EU

It’s a slow news day but the Express has found a quote from Barnier showing his true colours.

MICHEL Barnier has lashed out at the UK declaring the European Union does “not want to negotiate” with Britain any further, slamming Theresa May’s hopes for a better Brexit deal.
Mr Barnier insisted all issues surrounding Brexit negotiations had been solely caused by the UK and “no one else”.
The EU Brexit chief negotiator hit out at Mrs May for failing to set a “clear position” for Britain’s future relationship with the bloc.
Mr Barnier told Vice News: “It is the decision of the British to leave the union that has created the problem. No one else. Nothing else.
“What is sometimes hard for the British to understand is that we don’t want to negotiate, we don’t want to compromise on who we are.
“They want to leave, it is their choice to leave.”

Elsewhere in the EU, Italy still has its problems, says Westmonster.

The Eurosceptic, anti-mass migration Lega are now just behind the Five Star Movement in terms of popularity in Italy, according to a new poll.
An Ipsos poll has found Matteo Salvini’s party surging rapidly and are now polling 28.5%, up from 17.4% in the election.
That comes as Salvini makes his clear his intention to follow through in government on his plan to deport illegal migrants from the country.
He said recently: “I want to give a scissor to the five billion Euro we spend every year to keep immigrants.”

And it seems countries in the bloc are preparing for life without us, reports the Express.

BREXIT is forever moving closer and countries are starting their preparations for life without the UK as part of the European Union. But, some members of the Brussels project are counting the costs more than other.
Wholesale changes are expected how Britain will trade with members of the EU, but many can’t be without one of their most valuable trade partners so business can continue even in the event of a no deal scenario, which still remains on the table thanks to the fruitless negotiations over the Irish border.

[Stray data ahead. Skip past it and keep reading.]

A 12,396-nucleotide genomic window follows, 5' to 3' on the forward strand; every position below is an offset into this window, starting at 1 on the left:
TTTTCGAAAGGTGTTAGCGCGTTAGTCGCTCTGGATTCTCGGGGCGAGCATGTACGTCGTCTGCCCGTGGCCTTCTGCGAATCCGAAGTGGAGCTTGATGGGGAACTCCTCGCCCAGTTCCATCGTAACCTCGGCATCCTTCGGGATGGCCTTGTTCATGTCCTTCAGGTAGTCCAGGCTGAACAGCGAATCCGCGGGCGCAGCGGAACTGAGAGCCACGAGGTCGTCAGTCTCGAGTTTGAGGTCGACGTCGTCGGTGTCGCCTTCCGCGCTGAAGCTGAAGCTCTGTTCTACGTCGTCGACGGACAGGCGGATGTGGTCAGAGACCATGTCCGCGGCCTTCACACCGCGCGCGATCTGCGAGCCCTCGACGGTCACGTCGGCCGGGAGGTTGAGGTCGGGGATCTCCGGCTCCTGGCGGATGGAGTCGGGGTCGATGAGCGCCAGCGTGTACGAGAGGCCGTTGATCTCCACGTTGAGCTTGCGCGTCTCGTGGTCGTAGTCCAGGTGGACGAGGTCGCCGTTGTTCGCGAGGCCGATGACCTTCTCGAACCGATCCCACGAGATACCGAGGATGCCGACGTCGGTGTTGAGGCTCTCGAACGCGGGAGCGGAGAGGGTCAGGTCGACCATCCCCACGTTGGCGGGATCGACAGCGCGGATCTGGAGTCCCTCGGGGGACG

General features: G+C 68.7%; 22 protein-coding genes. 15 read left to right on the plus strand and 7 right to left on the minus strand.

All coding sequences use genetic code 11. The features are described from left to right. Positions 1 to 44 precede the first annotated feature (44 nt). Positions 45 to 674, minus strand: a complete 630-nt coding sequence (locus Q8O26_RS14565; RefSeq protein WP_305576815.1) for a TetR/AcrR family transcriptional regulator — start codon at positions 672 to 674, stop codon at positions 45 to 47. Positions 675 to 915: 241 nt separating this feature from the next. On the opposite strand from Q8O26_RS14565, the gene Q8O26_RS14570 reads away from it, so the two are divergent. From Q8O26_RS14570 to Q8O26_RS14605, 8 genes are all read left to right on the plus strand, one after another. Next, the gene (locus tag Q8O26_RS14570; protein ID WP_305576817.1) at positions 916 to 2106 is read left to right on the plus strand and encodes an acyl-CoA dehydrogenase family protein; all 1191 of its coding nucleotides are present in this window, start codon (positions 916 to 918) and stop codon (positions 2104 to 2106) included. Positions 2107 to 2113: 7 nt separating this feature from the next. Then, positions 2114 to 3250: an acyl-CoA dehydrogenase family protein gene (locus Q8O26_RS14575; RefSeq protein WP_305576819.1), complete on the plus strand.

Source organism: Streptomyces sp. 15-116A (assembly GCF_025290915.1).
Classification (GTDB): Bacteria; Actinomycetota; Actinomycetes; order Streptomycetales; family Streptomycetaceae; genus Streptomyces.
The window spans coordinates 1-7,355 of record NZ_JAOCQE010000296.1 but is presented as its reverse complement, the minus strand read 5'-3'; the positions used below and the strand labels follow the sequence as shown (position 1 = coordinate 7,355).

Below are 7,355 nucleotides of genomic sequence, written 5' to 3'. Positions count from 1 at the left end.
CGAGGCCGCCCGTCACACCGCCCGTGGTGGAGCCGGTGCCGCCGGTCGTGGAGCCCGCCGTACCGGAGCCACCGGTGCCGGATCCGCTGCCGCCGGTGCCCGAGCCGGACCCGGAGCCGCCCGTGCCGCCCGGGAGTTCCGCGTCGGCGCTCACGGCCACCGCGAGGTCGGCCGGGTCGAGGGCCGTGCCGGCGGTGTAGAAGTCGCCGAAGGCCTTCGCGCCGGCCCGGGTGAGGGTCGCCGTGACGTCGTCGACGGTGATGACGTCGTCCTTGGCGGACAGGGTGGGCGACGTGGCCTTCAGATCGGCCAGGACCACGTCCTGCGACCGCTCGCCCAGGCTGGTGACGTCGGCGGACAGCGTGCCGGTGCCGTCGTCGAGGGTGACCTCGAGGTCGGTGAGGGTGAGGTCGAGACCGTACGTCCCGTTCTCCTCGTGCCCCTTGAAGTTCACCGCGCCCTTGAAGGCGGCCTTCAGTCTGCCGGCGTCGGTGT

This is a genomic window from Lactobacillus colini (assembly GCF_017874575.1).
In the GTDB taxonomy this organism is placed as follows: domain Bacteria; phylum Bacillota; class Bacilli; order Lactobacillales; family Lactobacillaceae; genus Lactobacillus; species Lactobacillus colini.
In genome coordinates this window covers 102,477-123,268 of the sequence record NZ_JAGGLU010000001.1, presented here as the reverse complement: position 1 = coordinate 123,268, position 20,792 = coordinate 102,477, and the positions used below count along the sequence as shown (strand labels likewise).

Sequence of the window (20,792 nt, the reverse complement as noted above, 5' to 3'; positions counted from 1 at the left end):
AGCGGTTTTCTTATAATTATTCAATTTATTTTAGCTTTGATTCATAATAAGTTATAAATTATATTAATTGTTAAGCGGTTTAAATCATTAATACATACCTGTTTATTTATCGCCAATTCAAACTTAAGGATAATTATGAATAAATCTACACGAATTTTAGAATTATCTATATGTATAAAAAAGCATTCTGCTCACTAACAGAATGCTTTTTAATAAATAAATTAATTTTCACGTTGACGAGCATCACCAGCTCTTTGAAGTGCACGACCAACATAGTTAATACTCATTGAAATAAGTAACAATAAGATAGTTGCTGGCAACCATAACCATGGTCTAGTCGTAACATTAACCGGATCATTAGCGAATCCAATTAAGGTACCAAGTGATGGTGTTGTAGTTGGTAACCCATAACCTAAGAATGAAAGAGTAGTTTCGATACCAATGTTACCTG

Theresa May’s negotiators and their European counterparts are hoping trade will remain unaffected but with no guarantee frictionless borders for goods will remain part of the future relationship countries are having to hire huge amount of extra customs officials to prevent any backlogs.

Residents of Slovenia are going to the polls today with a prediction that a right-wing party might come out on top, says Fox News.

Slovenians are voting in a parliamentary election with polls predicting that an anti-immigrant party will win the most votes but not enough to form a government on its own.
The ballot Sunday is an election called a few weeks earlier than the regular four-year span following the sudden resignation in March of outgoing Prime Minister Miro Cerar over a failed railway project.
The right-wing Slovenian Democratic Party of former Prime Minister Janez Jansa has seen strong support ahead of the ballot, followed by an anti-establishment party led by ex-comedian Marjan Sarec and several moderate groups from the outgoing ruling coalition.
Slovenia, once part of former communist-run Yugoslavia and the home nation of U.S. first lady Melania Trump, joined the European Union in 2004. It has been using the shared euro currency since 2007.

Brexit

Back home, there’s a call in the Sun for the Prime Minister to quit.

THERESA May should step down as PM as soon as she has led Britain out of the EU, most people believe.
Six out of ten voters think she has handled the Brexit talks badly and should go as soon as we leave next March.
But they have no clear idea who should replace her – with more than half of Brits unable to name a possible successor.
Mounting anger and frustration over the increasingly hostile talks are revealed in an exclusive poll for The Sun on Sunday.
Most people fear Mrs May will fail to deliver the clean Brexit she promised.
Their most alarming prospect would be having to hand over £39billion to Brussels without getting anything in return.

The Express also reports the call.

Theresa May should be OUSTED as she ‘can’t LEAD Party or deliver Brexit’ – Party donor.
Hedge fund manager Crispin Odey, who backed the Leave campaign, said the PM, who voted Remain, could not be trusted to see Brexit through.
Instead he advocates one of the leading figures of the Vote Leave campaign and now Environment Minister Michael Gove to replace her because she has no leadership skills.
He said: “What is true is that you have a whole lot of people who didn’t want this to happen who are in charge of it happening, I would go to Gove.

The call is reported in the Guardian.

Michael Gove should be installed as the new Tory leader because Theresa May has shown that she cannot “carry Brexit through”, a major party donor has publicly warned.